Q

What comes first -- the data mart or the data warehouse?

Data mart or data warehouse -- which does your company need? Learn the difference between a data warehouse and a data mart and find out what problems data marts and warehouses address in this tip.

I'm new to the data management field. Is data mart only built after data warehouse? Is it necessary to have a data mart even when we have a data warehouse?

This is a really good question that gets to the heart of good design.

The data we want to analyse in data warehouse comes from the transactional systems that run the enterprise (HR, finance, CRM etc.)

Pulling that data together and turning it into information for analysis is the job of the warehouse and, in creating a warehouse, we face essentially four problems:

  • The data is in incompatible formats
  • It is usually of poor quality
  • It is dispersed in different systems
  • It is not structured for analysis.

To cure these ills we use extract, transform and load (ETL) routines to move data into a data warehouse. The extraction and transformation processes address the incompatibility and data quality issues. Plus, placing the data in a single warehouse removes the dispersal problem.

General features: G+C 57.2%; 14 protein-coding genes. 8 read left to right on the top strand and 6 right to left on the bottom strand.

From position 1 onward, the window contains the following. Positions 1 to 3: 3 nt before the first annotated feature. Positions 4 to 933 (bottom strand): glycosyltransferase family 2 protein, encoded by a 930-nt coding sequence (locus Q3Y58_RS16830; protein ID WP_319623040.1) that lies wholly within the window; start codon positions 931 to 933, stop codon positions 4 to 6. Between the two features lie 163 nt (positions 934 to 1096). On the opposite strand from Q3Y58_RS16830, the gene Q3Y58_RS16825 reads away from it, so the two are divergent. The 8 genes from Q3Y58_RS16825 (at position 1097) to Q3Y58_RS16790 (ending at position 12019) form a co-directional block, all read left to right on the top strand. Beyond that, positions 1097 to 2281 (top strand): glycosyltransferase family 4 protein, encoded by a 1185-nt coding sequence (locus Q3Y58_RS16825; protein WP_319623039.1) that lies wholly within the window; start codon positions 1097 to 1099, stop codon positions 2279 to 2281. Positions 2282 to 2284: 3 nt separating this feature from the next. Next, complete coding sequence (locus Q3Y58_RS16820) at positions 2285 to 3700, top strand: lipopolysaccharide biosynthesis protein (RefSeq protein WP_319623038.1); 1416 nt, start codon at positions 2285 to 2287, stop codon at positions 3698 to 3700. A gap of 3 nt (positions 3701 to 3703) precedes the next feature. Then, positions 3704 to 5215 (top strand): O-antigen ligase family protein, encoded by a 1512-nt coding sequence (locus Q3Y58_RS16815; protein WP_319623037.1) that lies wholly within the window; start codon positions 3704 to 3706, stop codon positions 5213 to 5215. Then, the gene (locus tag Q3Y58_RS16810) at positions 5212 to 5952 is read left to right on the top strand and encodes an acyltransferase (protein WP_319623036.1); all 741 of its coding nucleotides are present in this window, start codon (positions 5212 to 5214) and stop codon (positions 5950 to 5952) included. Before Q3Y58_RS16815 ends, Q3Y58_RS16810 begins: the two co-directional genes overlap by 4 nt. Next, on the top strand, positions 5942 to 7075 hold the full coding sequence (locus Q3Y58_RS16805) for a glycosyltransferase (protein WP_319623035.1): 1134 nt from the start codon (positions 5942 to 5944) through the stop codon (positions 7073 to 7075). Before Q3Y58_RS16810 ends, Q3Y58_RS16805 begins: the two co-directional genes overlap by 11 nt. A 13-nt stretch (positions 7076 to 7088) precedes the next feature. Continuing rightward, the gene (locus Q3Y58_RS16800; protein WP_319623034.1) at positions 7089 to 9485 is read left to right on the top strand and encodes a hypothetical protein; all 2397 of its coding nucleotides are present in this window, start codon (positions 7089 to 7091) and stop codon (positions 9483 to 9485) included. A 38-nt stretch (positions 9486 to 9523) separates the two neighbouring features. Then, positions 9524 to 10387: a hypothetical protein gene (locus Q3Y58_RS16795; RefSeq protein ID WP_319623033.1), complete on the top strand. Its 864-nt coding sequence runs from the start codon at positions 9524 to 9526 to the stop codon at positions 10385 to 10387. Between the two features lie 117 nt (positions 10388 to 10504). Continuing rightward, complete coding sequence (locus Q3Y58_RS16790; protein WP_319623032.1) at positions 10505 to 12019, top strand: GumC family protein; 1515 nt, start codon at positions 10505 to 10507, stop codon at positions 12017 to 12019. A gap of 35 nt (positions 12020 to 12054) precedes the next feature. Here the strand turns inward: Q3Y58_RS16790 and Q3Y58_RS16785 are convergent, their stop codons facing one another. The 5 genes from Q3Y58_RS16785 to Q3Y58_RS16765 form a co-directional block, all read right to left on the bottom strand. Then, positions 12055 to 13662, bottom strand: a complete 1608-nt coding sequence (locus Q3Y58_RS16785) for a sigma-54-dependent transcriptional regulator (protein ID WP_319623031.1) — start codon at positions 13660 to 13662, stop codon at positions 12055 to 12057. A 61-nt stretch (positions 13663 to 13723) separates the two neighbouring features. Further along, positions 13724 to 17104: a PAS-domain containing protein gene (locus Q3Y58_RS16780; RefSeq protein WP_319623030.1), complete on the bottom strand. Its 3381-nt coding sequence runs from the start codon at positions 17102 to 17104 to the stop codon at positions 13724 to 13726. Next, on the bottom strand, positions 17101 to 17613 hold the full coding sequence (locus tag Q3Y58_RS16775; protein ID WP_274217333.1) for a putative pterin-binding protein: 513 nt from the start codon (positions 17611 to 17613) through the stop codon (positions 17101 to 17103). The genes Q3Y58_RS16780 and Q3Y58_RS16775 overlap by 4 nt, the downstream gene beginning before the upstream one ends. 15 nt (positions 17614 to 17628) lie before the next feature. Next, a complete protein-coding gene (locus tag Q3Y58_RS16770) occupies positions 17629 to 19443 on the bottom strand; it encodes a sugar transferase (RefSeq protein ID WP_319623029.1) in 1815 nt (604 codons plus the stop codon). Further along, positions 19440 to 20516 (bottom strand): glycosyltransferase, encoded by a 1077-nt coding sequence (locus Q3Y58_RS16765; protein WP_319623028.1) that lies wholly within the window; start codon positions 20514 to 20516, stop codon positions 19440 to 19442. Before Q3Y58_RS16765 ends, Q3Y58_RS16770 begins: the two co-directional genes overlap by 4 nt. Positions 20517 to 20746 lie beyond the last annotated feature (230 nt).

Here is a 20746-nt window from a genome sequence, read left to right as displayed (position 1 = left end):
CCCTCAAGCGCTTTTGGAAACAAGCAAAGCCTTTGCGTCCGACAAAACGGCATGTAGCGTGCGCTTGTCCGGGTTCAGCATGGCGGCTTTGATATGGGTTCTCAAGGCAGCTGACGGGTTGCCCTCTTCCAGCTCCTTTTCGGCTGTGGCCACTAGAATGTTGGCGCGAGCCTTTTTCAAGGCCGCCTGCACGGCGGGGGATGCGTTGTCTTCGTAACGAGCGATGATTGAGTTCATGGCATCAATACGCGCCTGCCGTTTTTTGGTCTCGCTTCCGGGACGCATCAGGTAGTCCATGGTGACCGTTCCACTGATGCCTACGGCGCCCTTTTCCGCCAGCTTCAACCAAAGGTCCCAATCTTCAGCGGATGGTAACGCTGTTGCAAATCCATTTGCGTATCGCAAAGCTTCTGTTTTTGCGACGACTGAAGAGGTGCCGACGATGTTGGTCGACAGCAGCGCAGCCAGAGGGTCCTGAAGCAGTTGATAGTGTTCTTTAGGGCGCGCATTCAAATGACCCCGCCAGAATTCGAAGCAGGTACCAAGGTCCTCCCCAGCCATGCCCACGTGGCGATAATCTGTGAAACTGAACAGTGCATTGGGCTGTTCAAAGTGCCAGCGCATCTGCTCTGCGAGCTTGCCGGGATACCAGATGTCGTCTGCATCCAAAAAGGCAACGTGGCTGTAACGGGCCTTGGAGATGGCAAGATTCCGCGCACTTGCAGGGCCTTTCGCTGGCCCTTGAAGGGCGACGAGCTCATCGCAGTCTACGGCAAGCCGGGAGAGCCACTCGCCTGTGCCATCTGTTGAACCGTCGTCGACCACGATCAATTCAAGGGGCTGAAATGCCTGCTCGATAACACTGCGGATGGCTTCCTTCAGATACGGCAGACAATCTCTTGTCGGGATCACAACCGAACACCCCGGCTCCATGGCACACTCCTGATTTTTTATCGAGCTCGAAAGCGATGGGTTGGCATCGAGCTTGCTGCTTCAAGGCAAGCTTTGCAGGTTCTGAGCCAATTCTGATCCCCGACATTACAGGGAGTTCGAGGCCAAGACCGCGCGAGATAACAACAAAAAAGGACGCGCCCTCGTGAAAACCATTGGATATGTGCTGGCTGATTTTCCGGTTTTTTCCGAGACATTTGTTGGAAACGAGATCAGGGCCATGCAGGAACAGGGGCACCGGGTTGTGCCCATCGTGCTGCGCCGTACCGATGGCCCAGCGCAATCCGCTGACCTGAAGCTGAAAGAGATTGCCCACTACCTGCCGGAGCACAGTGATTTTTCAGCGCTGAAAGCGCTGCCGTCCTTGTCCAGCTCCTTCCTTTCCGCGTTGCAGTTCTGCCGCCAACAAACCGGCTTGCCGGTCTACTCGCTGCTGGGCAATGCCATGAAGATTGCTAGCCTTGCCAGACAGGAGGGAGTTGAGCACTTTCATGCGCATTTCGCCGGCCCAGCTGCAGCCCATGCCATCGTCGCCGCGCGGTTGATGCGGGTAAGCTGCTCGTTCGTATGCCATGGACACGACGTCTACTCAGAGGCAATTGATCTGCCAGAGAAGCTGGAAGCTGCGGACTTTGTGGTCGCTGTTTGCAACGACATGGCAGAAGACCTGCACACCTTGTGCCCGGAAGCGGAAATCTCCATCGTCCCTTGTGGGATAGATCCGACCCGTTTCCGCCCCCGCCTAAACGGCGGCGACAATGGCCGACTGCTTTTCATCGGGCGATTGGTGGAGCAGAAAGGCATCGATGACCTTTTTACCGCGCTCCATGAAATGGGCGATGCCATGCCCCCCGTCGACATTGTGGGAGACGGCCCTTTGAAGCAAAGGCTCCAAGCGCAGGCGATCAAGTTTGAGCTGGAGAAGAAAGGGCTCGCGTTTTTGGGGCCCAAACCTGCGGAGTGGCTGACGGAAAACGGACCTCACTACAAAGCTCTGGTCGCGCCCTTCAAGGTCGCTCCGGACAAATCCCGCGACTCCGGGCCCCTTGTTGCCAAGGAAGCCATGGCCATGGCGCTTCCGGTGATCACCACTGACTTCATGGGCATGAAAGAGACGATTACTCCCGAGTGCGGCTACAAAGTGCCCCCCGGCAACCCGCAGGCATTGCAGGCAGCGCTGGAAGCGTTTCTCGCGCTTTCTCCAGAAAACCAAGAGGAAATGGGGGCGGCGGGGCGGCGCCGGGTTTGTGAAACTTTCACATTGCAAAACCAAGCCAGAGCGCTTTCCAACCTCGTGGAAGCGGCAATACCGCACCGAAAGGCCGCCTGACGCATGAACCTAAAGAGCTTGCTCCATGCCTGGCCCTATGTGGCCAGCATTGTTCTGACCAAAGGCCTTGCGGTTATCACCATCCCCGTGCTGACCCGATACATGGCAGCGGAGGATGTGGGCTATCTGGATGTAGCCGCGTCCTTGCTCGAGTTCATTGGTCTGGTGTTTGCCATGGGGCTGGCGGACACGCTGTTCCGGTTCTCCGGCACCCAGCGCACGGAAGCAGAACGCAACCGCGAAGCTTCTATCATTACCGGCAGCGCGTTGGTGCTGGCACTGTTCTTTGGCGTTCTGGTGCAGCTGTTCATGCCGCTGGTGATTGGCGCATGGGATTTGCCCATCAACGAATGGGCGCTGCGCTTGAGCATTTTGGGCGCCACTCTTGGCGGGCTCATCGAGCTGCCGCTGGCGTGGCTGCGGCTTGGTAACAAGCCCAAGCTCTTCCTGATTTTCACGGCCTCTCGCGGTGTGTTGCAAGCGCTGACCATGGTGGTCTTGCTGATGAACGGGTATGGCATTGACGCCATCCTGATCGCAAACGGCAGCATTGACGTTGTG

We can either structure the warehouse for analysis (as Teradata does) in which case there need be no data marts. However, data marts are often employed and typically contain subsets of data from the warehouse, organized to provide a particular analytical view and delivered to groups or individuals in an organization. For example, a mart of marketing data could be provided for the advertising department and one of staff data to the HR department.

So, even if you have a warehouse you don't have to use data marts. Equally, it is possible to create marts without a warehouse. You can put the data from a particular system, a finance system for example, into a data mart and structure the data for analytical purposes.

Once you understand the problems that warehouses and marts are designed to address, it is much easier to decide which you need.

This was first published in June 2009

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